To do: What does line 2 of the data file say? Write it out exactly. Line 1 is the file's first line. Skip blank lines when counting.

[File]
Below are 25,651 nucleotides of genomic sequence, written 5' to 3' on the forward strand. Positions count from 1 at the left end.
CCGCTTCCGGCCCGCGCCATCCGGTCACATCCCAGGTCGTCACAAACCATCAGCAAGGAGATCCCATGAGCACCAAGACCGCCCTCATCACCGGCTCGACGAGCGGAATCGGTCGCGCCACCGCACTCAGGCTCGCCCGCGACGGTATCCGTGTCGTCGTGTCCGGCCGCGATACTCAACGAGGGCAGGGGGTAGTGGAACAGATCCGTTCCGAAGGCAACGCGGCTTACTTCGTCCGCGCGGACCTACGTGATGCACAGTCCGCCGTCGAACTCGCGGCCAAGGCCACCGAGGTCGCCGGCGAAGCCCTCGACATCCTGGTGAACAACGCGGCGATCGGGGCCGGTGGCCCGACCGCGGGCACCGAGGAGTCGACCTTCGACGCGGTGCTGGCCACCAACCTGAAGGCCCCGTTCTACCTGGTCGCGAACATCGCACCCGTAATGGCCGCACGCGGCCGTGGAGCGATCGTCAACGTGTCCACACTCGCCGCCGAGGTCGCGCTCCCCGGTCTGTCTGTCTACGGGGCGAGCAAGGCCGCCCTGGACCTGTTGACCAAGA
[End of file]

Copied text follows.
CCGCTTCCGGCCCGCGCCATCCGGTCACATCCCAGGTCGTCACAAACCATCAGCAAGGAGATCCCATGAGCACCAAGACCGCCCTCATCACCGGCTCGACGAGCGGAATCGGTCGCGCCACCGCACTCAGGCTCGCCCGCGACGGTATCCGTGTCGTCGTGTCCGGCCGCGATACTCAACGAGGGCAGGGGGTAGTGGAACAGATCCGTTCCGAAGGCAACGCGGCTTACTTCGTCCGCGCGGACCTACGTGATGCACAGTCCGCCGTCGAACTCGCGGCCAAGGCCACCGAGGTCGCCGGCGAAGCCCTCGACATCCTGGTGAACAACGCGGCGATCGGGGCCGGTGGCCCGACCGCGGGCACCGAGGAGTCGACCTTCGACGCGGTGCTGGCCACCAACCTGAAGGCCCCGTTCTACCTGGTCGCGAACATCGCACCCGTAATGGCCGCACGCGGCCGTGGAGCGATCGTCAACGTGTCCACACTCGCCGCCGAGGTCGCGCTCCCCGGTCTGTCTGTCTACGGGGCGAGCAAGGCCGCCCTGGACCTGTTGACCAAGA